Places in Peril 2012: Liberty Warehouse


Liberty Warehouse 1

Why It’s Important:
The Liberty Warehouse is the only surviving loose-leaf tobacco auction house in Durham. Constructed in two sections dating from 1938 and 1948, the massive, timber-framed structure features an expansive open-plan measuring 2.6 acres. It has a brick foundation with a low-pitched, front-gabled roof supported by large timber columns and has numerous skylights partially hidden by a stepped parapet. The auction warehouse filled an important niche in Durham’s tobacco culture; farmers would converge at the auction house, camping out there until their tobacco sold, and patronizing shops, banks, and cafes in the warehouse while they waited. Tobacco auctions ended in the 1980s and the building has been used for any number of purposes since then. Despite having undergone modifications over the years, Liberty Warehouse No. 1 and 2 retained much of its original appearance and integrity when it was listed to the National Register of Historic Places in August 2008 and designated a Durham Historic Landmark in December 2009.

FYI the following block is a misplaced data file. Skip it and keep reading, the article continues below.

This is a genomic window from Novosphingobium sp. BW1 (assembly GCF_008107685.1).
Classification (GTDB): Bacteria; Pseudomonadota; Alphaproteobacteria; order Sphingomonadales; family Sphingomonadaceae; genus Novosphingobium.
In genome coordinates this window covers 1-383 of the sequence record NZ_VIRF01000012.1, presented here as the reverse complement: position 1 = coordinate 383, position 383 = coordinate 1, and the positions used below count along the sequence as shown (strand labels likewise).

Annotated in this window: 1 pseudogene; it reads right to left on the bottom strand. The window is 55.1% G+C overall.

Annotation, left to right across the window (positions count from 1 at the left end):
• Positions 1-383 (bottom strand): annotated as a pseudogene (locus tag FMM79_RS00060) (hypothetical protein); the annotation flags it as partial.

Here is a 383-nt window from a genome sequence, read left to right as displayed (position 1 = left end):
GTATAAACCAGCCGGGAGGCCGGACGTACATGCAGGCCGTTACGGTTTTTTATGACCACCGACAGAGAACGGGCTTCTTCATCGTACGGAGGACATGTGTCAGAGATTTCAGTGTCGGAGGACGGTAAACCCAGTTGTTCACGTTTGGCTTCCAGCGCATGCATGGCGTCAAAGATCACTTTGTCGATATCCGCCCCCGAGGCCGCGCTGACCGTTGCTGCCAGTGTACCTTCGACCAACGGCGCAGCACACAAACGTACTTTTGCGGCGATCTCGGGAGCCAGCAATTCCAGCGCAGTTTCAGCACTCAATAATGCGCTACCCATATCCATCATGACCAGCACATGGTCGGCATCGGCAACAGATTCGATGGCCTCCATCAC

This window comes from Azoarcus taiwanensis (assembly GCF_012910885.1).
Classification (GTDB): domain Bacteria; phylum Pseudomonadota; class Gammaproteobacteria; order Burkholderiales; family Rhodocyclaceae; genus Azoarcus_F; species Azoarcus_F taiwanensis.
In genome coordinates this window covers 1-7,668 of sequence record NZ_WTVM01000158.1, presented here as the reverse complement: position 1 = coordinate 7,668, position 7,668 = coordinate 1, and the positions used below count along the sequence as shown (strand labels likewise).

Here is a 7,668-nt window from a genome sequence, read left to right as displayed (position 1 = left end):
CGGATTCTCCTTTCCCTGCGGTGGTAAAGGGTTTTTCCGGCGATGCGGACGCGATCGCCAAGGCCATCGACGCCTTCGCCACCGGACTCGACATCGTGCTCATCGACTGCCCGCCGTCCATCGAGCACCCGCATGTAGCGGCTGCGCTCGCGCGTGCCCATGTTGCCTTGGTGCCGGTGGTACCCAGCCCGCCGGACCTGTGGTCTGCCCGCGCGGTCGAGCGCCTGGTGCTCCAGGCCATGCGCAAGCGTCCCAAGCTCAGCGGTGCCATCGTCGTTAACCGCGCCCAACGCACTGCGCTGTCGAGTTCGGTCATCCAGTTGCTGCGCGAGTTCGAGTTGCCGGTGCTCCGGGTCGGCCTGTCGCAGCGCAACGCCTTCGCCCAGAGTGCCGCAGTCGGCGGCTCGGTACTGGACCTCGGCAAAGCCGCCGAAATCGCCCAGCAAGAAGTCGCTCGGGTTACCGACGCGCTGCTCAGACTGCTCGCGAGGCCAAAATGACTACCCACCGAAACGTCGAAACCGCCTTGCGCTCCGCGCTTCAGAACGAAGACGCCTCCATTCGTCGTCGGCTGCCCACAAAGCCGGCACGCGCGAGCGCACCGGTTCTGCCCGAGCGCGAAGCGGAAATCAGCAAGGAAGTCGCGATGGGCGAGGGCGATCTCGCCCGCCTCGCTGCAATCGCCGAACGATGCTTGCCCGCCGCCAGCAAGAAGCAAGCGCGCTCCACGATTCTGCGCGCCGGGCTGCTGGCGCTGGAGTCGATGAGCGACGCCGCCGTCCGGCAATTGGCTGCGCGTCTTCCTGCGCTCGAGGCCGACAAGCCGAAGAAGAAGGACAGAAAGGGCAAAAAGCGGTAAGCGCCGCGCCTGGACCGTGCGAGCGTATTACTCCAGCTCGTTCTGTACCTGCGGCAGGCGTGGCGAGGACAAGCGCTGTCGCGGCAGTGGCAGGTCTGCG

Why it’s in Peril:
In May 2011, a portion of the roof collapsed, resulting in water and structural damage to a significant portion of the building. In February of 2012 the Durham City-County Planning Department determined that the landmark was in a condition of demolition by neglect. In late February 2012, the property owner submitted a scope of work to the City for repairs to the structure and with a proposed timeline of eight months to complete the work. As of April 2012, the roof has not been repaired and leaves the interior open to the elements.

What’s Needed:
The building should be fully stabilized and the necessary repairs made to weatherproof the building as soon as possible to prevent any further deterioration; the City of Durham should continue taking all possible steps to ensure that the necessary repairs are made. The nature of this building type makes determining an appropriate adaptive reuse challenging; however, Preservation Durham has been working with the property owner and with Central Park-area stakeholders to formulate a compatible use that would retain the historic integrity of the structure. Preservation Durham is also working to develop the case for the statewide significance of the structure and will continue to advocate for the building’s expedited repair and historically appropriate rehabilitation.